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I took out an empty Balvenie bottle the other day, knowing the janitor will see it. He won’t know it’s mine, but, as someone who empties the trash and recycling bins daily, he knows intimately what the residents of my apartment building read, eat, drink (and what and how often), order by mail, their fast-food preferences. By our discards alone, he knows us better than many of our friends or family ever will.
I asked a friend yesterday at lunch who knows her best. She didn’t hesitate.
Yes, even in our age of a dying U.S. Postal Service, it’s the guy who schleps all that paper who really knows what’s going on in her suburban home. As my friend said, he knows: 1) she’s Catholic, thanks to the church bulletins 2) when she was unemployed, thanks to the NY State Department of Labor envelopes, 3) when her son is seeing a physician, 4) which colleges he applied to and 5) thanks to the width of the return envelopes, which college(s) accepted him.
I asked another friend. She thought for a few minutes. “My IT guy at work. He sees absolutely everything in my email. He knows my bank information. He knows I’ve been having a little email flirtation with an old boyfriend. He knows what’s really true in my life.”
Right now my sweetie knows me better than anyone overall. But there are others who have seen specific sides of my character, particular flashes of neurosis or insecurity or fear or joy, that — as a prism refracts light into its separate colors — the particular situations in which we interact elicit:
My orthopedic surgeon. I didn’t plan to have an orthopod whose phone number I have memorized, whose receptionist I see so often I know when she’s changed her hair color or vacation plans, but two arthroscopies (2000, right knee, 2001, left knee, torn meniscus both times) and a shoulder repair (2008, bone spurs) means Dr. Maddalo and I have spent some time together, pre-op, post-op and in between. He once tried to stick a very long needle into my right knee to give it a little cortisone comfort. As he always does, he moved in to mark the spot first with a pen. As he hovered with the felt tip, I winced like a three-year-old. “It’s a pen!” he laughed, kindly. Being a writer and all, I did recognize a pen and could tell it wasn’t the needle. But I can be such a useless baby in situations medical that my inner infant roars to the surface like something out of Jaws. Lucky man, he gets to see it. He knows me.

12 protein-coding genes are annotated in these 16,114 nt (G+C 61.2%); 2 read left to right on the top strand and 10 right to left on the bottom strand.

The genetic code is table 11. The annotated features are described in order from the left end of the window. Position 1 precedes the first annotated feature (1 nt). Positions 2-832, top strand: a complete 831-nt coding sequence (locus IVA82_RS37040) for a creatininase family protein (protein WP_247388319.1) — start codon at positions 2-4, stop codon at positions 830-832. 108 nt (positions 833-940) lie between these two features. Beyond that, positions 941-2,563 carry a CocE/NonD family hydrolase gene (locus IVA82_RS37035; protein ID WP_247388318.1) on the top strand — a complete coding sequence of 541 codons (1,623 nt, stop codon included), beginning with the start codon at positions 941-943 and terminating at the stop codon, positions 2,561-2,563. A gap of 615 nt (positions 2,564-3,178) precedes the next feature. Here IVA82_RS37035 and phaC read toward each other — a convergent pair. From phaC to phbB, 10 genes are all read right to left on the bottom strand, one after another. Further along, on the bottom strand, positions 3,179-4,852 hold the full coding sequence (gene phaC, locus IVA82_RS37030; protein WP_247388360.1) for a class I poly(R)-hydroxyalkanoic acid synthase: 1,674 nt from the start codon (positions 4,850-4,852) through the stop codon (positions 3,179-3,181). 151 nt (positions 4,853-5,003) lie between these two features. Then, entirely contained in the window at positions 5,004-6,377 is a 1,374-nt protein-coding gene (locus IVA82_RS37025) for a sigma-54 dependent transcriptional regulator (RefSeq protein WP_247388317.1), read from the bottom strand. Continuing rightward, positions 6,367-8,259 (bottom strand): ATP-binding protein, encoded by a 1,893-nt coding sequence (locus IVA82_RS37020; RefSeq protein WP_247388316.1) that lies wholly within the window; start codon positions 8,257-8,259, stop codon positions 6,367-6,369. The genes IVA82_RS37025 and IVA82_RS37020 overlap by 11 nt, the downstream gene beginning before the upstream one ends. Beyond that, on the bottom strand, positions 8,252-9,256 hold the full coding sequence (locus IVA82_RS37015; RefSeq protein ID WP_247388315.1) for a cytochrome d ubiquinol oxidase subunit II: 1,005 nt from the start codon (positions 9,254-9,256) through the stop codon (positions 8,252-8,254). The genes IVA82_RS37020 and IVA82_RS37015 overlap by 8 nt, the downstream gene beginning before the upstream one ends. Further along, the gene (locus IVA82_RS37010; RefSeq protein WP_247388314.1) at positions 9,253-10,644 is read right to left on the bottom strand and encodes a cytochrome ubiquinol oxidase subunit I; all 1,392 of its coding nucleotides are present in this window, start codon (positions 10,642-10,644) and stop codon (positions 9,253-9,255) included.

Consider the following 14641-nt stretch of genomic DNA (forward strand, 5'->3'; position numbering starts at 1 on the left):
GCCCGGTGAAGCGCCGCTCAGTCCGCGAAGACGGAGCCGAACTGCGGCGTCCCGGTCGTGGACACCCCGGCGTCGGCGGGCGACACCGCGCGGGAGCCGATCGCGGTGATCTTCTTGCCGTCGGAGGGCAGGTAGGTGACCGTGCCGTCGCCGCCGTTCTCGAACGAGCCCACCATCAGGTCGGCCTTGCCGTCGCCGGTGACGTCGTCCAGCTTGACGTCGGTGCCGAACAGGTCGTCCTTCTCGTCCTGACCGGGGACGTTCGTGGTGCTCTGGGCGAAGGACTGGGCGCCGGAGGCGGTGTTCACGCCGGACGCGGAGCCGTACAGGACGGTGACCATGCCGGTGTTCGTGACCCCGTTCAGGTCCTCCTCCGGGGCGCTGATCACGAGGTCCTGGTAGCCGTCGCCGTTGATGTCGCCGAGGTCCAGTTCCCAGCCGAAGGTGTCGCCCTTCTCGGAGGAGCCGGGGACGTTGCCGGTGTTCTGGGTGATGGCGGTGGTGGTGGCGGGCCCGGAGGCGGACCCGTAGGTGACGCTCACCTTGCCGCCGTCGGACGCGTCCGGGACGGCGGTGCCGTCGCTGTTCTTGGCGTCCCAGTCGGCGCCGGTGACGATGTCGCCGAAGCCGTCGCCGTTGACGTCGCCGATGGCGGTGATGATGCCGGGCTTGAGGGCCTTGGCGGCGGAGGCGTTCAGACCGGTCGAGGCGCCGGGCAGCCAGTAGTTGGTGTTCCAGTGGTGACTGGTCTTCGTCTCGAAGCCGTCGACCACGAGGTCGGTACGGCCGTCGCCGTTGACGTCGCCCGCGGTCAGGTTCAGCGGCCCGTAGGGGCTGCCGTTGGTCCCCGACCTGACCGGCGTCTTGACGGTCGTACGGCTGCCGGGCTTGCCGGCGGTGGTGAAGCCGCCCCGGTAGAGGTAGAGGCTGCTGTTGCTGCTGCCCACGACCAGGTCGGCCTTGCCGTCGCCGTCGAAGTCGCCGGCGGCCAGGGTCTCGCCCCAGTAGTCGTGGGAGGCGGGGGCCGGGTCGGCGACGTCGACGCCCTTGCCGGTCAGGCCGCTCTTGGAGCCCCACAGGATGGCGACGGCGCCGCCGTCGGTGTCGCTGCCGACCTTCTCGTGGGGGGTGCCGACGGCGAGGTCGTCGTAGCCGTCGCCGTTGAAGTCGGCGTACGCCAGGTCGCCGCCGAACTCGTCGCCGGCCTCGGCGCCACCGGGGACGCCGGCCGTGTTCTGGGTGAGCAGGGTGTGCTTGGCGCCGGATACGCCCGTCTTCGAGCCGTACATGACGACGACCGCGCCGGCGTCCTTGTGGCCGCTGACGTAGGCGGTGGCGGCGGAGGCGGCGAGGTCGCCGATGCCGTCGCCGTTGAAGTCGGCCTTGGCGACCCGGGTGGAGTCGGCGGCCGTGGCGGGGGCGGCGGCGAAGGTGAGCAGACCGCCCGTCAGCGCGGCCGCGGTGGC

My former fencing coach. A two-time Olympian and former Navy guy, Steve was no pushover. It was he who pushed me and some New York City friends into becoming nationally ranked saber fencers, pioneers in the 1990s as women in that sport. He wasn’t nasty or rude, but he’s a coach and it was his job to pushpushpushpush us into excellence. I was initially lousy, frustrated, really annoyed at how lousy I was. I disappeared from class for a month or so, sulking. I came back, determined to be better. He was delighted, a little surprised, or maybe not. He saw the competitor in me rise up and shout down the whiny sulking beginner. He knows me.
My mechanic. I’ve blogged here in praise of gruff, scarred, blue-eyed Bill. He’s kept me safe and sound for more than a decade. When I was single and very new to driving — I learned much later in life than most people — I could ask him all the stupid questions most girls ask their Dads or brothers when they are learning to drive at 16, or 18 or 21. He was patient and kind. When I bought my first car on my own and needed wise input, I test-drove 10 different models, from an Altima to a Miata, making copious notes on everything from headroom to the dashboard to acceleration. I narrowed my list to three, but immediately I really, really wanted the red Del Sol, a (since discontinued) Honda convertible. Bill knew I then lived alone, on a tight and fluctuating freelance income, had no one to come and rescue me if there were problems. He knows my town has steep hills that are treacherously icy in winter and how I love to drive, quickly, and take long road trips. He gave the Del Sol his blessing and, during the six years I owned it, it gave me some of the happiest moments of my life. Bill knows me.
My tailor. Azizi, a charming Afghan, has helped me attain style on a budget for years. When times were flush, he made me a coat of turquoise cashmere. When time were less flush, and I had to attend a black-tie event and wasn’t feeling terribly thin or beautiful, yet socializing with the young, lean and triumphant, he took an $80 taffeta skirt from Loehmann’s and made it fabulous. He’s taken hems up, let out seams, cheered my first major writing sales, as he was building up his clientele and I was finding mine. Azizi knows me.
Who knows you best? Is it someone you’ve chosen?